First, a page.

The average Major League player spends so many hours honing his craft between the lines that it's impossible to calculate. But how much time does each work on his off-the-field skills?
This is a big reason why Major League Baseball and the Major League Baseball Players Association joined forces to create the Rookie Career Development Program more than two decades ago. The mission of the program, its most recent edition completed on Jan. 12 outside of Washington, D.C., is to help the game's up-and-coming Minor Leaguers avoid the kinds of pitfalls that have kept many players from putting all of that on-field work to good use.
There are sessions on dealing with the media, how to handle situations in the clubhouse, drugs in baseball and financial planning, just to name a handful of issues addressed.
"In 23 years of doing the Rookie Career Development Program, this one may well have been the best overall," said Brian O'Gara, the senior director for special events for Major League Baseball, who helps coordinate the annual program. "We worked hard to develop a full agenda that exposes the players to key issues and challenges that will likely come their way. That list is a dynamic one. Topics when we first started this program may not be as relevant today; new issues get introduced."
It may seem like the top prospects in baseball -- there were 19 players on MLB.com's soon-to-be-released Top 100 Prospects list in attendance -- wouldn't want to be subjected to lectures and panel discussions. But how the program is set up, the history of it, and what it means to players that their organizations wanted them to attend, had these Major League hopefuls paying very close attention to all the information thrown at them.
"I'm really excited just because of the fact that they have big plans for me in the future, and they think I can spend significant time in the big leagues this year," top Tigers prospect Nick Castellanos said. "I talked to a lot of my friends who've been to this program and they had said it was awesome. Come with the right mindset and the urge to learn, and you're going to come away with a lot of useful information that's going to help you in the future."
The program is specifically designed so players don't feel like they aren't an active part of the proceedings. Interaction is encouraged. Second City, the famed comedy improv company from Chicago, sends a touring group every year to do role-playing with the players on a wide variety of potential situations. There are breakout sessions with former big leaguers to allow smaller groups of players to drill further down on specific issues.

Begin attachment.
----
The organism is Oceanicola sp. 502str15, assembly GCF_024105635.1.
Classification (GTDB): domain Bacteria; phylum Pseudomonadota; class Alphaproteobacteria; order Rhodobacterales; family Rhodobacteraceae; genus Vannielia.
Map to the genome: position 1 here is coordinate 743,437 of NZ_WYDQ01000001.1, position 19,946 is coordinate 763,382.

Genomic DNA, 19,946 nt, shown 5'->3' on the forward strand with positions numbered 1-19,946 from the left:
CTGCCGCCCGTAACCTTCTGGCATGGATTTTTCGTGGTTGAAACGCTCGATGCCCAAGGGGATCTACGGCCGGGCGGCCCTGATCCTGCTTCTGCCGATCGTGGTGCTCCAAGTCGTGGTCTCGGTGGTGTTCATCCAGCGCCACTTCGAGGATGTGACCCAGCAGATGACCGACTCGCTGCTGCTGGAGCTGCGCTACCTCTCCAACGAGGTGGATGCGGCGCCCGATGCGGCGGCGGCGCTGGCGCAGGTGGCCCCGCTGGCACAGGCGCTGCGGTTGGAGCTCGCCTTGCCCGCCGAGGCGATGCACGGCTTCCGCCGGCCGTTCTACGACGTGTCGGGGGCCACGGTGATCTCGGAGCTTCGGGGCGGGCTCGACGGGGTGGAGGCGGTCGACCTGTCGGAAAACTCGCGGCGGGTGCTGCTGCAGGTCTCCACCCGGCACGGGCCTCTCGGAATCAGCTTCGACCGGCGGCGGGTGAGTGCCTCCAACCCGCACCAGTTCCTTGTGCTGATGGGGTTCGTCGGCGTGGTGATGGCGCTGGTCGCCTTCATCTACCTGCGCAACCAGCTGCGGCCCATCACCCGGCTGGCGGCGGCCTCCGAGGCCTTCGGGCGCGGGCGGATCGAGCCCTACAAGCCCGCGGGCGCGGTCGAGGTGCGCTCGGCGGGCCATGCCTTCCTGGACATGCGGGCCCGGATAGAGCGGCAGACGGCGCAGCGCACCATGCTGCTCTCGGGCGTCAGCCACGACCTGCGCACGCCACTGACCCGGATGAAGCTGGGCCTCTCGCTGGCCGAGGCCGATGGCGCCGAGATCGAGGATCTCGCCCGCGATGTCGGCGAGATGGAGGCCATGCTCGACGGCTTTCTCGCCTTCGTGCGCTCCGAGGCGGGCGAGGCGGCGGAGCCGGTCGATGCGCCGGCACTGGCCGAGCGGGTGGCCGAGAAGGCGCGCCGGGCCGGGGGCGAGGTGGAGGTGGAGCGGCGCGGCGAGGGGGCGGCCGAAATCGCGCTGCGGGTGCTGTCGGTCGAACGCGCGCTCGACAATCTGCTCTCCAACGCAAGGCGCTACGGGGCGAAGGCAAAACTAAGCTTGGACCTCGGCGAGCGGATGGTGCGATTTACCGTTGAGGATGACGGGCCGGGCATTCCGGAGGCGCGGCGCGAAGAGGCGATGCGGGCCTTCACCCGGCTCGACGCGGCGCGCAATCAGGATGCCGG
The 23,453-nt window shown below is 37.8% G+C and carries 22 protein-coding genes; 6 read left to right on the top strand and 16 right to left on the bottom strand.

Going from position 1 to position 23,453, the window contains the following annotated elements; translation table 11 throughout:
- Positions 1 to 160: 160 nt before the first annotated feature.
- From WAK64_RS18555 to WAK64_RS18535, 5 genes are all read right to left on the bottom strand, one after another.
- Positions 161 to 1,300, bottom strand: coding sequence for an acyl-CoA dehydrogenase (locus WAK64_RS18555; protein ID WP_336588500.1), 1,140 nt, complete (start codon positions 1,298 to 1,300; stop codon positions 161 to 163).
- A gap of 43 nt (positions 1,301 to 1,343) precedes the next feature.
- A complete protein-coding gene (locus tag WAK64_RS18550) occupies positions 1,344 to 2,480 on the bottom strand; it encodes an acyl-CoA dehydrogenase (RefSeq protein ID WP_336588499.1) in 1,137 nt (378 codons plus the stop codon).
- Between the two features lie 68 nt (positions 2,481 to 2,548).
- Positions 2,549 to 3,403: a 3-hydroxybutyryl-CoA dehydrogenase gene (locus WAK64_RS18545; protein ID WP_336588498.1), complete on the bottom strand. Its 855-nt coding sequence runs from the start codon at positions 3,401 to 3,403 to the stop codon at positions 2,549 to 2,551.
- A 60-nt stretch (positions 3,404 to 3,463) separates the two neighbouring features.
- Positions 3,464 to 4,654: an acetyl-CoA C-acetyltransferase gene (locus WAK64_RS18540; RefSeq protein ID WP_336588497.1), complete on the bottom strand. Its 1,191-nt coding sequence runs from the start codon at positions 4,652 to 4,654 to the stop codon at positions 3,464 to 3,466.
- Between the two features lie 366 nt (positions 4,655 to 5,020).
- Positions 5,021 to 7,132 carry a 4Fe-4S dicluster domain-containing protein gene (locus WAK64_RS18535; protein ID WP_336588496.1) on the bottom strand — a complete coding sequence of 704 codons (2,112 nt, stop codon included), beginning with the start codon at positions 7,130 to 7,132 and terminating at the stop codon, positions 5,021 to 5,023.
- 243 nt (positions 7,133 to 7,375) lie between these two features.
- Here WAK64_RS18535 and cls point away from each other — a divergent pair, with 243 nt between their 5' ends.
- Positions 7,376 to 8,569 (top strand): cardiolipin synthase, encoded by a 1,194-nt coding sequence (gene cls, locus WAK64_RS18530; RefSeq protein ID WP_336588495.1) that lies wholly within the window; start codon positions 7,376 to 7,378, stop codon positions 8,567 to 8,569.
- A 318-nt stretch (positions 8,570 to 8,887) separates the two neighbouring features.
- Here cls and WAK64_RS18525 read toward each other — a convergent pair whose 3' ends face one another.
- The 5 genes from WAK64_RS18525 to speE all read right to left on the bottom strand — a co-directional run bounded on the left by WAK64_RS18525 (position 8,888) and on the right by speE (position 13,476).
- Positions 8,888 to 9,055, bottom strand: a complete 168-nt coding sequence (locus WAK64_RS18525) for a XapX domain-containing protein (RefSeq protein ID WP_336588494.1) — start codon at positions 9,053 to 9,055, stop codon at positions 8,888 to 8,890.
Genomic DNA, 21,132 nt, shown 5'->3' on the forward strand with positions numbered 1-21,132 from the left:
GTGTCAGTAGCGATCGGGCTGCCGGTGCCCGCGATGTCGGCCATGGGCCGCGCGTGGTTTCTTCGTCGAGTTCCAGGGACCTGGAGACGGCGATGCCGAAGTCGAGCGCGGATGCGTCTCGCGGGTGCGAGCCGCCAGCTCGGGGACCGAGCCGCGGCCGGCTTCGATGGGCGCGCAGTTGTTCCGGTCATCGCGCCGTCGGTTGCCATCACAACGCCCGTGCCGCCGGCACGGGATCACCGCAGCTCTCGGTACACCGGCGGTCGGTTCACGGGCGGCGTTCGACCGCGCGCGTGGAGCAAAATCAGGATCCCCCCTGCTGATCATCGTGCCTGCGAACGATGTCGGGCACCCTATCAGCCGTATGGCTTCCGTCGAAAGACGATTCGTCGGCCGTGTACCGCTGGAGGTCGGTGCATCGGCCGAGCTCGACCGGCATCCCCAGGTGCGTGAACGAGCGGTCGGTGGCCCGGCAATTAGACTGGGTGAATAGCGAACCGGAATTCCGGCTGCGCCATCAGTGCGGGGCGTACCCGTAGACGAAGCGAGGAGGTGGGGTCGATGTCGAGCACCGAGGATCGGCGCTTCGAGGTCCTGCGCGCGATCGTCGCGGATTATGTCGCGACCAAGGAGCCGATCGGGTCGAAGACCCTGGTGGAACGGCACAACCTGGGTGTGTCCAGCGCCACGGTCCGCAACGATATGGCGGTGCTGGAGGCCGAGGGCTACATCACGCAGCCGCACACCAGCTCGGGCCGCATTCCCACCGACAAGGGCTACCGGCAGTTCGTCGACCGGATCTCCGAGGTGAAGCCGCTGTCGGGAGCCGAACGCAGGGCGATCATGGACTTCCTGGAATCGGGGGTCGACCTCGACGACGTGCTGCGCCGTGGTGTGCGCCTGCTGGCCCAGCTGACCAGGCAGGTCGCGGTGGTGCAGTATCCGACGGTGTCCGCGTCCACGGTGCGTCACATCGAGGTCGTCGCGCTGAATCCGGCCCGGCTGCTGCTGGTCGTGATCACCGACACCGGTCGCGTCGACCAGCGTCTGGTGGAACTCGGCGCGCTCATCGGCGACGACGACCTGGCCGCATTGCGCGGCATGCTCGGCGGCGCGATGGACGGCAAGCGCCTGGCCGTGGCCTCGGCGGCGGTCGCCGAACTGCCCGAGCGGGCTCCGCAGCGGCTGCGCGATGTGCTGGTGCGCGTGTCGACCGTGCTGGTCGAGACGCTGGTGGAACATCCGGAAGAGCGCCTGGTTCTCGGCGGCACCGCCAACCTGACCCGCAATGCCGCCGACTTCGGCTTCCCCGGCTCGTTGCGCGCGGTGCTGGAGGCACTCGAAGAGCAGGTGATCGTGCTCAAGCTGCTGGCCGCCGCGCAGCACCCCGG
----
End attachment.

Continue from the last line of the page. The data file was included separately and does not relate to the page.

"The Second City guys; I love it," Nationals pitching prospect Sammy Solis said. "It makes it more personal than just sitting there and watching a presentation. Watching those guys act, having us go up there and talk and interact with them is a lot of fun."
Undoubtedly, the lessons learned at this year's Rookie Program will come in handy in 2014, with many of the prospects in attendance ready to make major contributions in the big leagues and in the seasons to come. Being so close to that ultimate dream can be a very strong motivator.
"This is a big honor," Blue Jays pitching prospect John Stilson said. "I know some of the great players in Major League Baseball have come and done this. For them to ask me to join these other great prospects, it's something I couldn't turn down. I was more than happy to go."
The message that this was a tremendous opportunity for all of the young players in attendance was brought home throughout the weekend, coming from both Major League Baseball as well as the Players Association. Perhaps the two offices are typically viewed as adversaries, but for 23 years this has been a very big example of cooperation.
"This is an exciting time for these rookies -- being at the doorstep of the big leagues," O'Gara said. "Our players have dreamed of playing Major League Baseball for many years. But they may not have contemplated the unique challenges that can come along with it. Our main goal is to help them think about those issues, to give them the tools to make the right decisions, and know that they have many resources available to them as they embark on their Major League career.
"And the rookies see the very clear commitment of the Commissioner's Office, the clubs, the Players Association and the resources we bring in to help them. This is truly a collaborative effort and has been since day one."
Jonathan Mayo is a reporter for MLB.com and writes a blog, B3. Follow @JonathanMayoB3 on Twitter.